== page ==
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If Marshall can't play, young LBs are ready

ENGLEWOOD, Colo. -- Every year, almost without fail, an NFL team can count on one or two position groups being beset with injuries far above the norm.

On offense, that position is running back, where the top two players on the depth chart, Montee Ball and Ronnie Hillman, have missed a combined eight games. On defense, it's linebacker, where Brandon Marshall became the latest to succumb when he suffered a concussion late in last weekend's 39-36 win over Miami.

With Nate Irving and Danny Trevathan on injured reserve, the Broncos are stretched thin. Trevathan returned to practice Wednesday, but he is ineligible to come off injured reserve until Week 15 against San Diego. During Wednesday's practice, the crop of weakside and middle linebackers who took part and can play in Kansas City included three rookies and third-year veteran Steven Johnson, who replaced Irving as the middle linebacker in the base package.

Take a look at Wednesday's practice, where new kicker Connor Barth was on the field and Danny Trevathan practiced for the first time since October 10.

Even with safety T.J. Ward factored in because of his recent work as one of two linebackers in the nickel package, the Broncos' depth is relatively untested. Further, it might take multiple players to replace Marshall, given his every-down role as a weakside linebacker in the base defense and one of two nickel linebackers, duties he's handled with ever-increasing efficiency.

"Yeah, I think we've got a long list," Head Coach John Fox said. "There's some young guys obviously. We've been without Danny Trevathan for a long time. You know that's what gave Brandon Marshall his opportunity so we've leaned on Corey Nelson, Lamin Barrow, Steven Johnson."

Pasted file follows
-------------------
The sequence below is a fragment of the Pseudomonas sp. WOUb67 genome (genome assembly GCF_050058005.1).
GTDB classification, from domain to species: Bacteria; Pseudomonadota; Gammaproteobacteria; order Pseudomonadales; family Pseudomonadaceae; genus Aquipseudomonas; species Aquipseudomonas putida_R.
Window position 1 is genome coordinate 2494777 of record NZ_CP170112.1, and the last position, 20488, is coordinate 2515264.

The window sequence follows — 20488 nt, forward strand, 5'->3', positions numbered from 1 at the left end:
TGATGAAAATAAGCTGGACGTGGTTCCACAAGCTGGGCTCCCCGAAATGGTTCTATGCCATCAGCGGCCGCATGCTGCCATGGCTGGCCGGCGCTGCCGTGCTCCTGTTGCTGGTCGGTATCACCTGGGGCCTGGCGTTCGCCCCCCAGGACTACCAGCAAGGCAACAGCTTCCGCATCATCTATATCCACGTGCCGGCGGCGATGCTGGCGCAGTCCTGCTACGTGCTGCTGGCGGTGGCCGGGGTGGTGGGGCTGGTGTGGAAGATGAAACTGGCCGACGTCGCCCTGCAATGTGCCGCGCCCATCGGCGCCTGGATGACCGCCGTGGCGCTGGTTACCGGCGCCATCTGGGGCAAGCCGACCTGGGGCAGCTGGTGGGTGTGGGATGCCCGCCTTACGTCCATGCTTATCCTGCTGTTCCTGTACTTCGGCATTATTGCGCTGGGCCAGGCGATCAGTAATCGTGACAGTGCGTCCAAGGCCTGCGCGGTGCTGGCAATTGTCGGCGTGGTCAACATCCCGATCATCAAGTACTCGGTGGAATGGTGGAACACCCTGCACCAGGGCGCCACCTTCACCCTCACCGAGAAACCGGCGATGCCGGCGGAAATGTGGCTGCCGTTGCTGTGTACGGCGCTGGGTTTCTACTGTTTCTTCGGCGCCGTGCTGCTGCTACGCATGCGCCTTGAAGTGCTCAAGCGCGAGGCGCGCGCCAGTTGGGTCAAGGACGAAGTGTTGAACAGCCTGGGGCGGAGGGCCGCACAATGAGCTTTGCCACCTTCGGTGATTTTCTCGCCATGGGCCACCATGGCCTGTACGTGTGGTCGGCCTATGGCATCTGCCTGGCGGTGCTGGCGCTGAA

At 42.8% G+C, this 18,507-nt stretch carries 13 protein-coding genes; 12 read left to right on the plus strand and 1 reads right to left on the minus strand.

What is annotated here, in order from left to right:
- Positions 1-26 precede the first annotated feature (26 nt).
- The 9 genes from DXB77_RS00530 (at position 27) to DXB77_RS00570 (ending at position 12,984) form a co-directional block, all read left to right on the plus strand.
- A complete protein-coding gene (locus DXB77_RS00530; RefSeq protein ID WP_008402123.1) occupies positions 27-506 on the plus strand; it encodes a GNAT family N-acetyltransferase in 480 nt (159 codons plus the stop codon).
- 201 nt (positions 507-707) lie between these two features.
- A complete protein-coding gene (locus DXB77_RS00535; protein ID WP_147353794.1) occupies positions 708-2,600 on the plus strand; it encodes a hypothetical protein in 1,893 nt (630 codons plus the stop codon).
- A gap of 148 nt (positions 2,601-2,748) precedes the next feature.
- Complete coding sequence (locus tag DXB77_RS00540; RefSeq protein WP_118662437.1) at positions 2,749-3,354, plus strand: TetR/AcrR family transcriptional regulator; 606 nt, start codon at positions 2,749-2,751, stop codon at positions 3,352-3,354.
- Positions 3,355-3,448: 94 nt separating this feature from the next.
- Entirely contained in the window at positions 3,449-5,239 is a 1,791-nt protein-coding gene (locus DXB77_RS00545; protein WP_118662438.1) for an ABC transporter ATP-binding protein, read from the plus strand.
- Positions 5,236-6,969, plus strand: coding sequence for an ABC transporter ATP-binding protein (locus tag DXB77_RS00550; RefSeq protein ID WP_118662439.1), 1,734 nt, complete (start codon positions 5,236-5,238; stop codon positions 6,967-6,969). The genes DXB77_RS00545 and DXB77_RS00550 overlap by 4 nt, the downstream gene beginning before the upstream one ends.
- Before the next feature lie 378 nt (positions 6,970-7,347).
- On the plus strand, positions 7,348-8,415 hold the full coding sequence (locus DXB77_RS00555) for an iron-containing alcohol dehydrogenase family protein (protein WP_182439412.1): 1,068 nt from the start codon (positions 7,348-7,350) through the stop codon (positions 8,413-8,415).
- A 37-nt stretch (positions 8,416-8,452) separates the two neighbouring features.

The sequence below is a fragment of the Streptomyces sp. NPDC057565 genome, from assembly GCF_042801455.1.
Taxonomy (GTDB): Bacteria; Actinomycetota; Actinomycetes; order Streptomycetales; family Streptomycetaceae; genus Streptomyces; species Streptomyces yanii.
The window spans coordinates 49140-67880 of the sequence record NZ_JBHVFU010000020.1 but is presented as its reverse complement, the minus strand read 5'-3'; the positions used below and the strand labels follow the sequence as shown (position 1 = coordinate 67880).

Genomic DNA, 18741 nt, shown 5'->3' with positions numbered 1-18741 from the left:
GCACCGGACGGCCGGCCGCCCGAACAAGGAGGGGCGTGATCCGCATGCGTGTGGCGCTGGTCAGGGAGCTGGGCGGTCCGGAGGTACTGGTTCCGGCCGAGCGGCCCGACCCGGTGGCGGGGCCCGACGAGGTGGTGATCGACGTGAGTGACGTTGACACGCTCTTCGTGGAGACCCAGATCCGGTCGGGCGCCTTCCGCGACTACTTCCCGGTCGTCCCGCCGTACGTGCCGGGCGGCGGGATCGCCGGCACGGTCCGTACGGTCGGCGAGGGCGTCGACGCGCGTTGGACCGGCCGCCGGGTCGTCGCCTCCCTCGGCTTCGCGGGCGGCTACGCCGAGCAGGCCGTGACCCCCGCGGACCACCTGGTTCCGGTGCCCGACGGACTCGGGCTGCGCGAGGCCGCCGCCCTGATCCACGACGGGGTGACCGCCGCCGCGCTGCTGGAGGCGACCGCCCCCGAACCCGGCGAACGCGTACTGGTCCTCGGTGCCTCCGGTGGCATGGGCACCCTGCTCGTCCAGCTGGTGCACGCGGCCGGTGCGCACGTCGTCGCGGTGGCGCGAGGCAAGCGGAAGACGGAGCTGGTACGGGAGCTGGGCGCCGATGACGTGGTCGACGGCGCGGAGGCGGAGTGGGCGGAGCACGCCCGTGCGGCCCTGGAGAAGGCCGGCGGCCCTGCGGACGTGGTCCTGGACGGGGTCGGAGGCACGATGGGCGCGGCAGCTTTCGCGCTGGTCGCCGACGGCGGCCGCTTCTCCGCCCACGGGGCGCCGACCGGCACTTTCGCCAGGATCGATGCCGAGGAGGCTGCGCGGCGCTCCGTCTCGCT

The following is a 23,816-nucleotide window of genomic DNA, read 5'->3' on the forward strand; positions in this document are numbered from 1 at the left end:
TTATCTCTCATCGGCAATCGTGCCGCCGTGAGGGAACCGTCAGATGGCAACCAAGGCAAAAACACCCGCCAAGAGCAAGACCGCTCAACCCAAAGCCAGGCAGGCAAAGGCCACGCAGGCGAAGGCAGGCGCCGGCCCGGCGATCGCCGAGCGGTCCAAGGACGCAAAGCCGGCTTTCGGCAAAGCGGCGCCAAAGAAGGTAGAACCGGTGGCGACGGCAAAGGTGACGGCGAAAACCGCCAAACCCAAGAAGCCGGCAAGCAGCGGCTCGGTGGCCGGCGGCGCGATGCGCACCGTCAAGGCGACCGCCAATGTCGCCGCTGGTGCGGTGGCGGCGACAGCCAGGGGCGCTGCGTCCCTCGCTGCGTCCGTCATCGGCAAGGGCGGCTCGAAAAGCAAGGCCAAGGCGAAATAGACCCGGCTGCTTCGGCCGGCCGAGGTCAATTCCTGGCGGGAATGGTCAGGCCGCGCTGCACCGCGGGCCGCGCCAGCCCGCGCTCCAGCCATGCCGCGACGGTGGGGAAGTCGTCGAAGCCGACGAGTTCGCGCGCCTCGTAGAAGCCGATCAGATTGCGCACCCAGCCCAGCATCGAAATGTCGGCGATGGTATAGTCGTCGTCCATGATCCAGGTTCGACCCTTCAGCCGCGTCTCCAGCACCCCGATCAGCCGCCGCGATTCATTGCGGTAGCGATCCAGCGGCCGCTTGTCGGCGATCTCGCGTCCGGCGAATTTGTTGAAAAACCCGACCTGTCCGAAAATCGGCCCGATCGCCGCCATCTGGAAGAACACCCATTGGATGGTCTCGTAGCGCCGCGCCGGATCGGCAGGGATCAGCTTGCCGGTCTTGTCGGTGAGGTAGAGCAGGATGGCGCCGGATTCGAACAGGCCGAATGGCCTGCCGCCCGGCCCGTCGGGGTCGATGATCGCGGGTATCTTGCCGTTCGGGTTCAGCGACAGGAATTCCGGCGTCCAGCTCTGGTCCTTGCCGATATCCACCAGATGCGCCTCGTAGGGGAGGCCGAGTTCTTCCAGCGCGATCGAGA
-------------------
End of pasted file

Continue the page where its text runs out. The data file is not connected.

Barrow and Nelson have experience working in the nickel package next to Marshall in the last several weeks, with Nelson working extensively there against the Jets in Week 6 and Barrow receiving first-half work against the Dolphins. Barrow also worked as one of two nickel linebackers on the final series last Sunday after Marshall's injury.

But the wild card might be Todd Davis, an undrafted rookie of whom the Broncos thought so much that they pounced to claim him off waivers on Nov. 13 when the Saints tried to pass him through to their practice squad.

"We've got Todd Davis out there [Wednesday], a guy we acquired last week that showed some quickness in learning in the [special-teams] stuff and he got a pretty good look [during Wednesday's practice," Fox said.

Davis has been busy the last two weeks learning the scheme -- and multiple roles in it. The former Sacramento State standout said he's been playing "all over" the linebacking corps to help him get a grasp on multiple sets of responsibilities.

"I definitely feel like I have a pretty good grasp of the defense, and it's only going to get better," Davis said. "It's an everyday process. It's a learning process, and by Sunday, I feel like I'll be right where I need to be, and I'm very excited."

Meanwhile, Johnson hopes his role can expand beyond being a middle linebacker in the base package, which he took over after Irving's injury against the Patriots on Nov. 2.

"I can handle it," said Johnson, whose goal-line stuff of Kansas City running back Jamaal Charles last year remains one of his signature plays. "I always think back to college. In college, I was that guy, I never wanted to come off the field, and it's like that right now: I never really want to come off the field. I'm wanting to play all defense and all special teams. That's just the type of player I am."

Although Johnson aches for more work, he also knows that he is an elder statesman of sorts among the linebacking corps. When any of the rookies ask for advice, he happily delivers it.

"Yeah, because I've kind of been known as a guy that knows everything, knows every position, so I tell them, 'If you've got a question, just come to me,'" Johnson said. "By no means am I perfect. Sometimes I'll go out there and I'll be like, 'Wait,' and scratch my head, but at that time, they might help me out. It's just back-and-forth communication."

And through that, he likes what he sees from Barrow, Nelson and Davis.

"They're coming along well," Johnson said. "Each and every day, you've just got to continue to get better, and everybody has the ability to be able to play in this league. Everything is just in between your ears. You've just got to be able to retain the information, understand it and put it together. Some guys learn it quick; some guys don't learn it quick and have got to do extra studying.

"We're all coming along. We all have good ability to be in this league, and we've just got to continue to work and get better."

The pertinent question for this weekend is whether "better" will be good enough to contain Charles and Knile Davis if Marshall cannot play.

"We've all got the ability," Johnson said. "Some of us have been nicked up but we're fighting through it and battling through it and at the end of it all, it'll be good."

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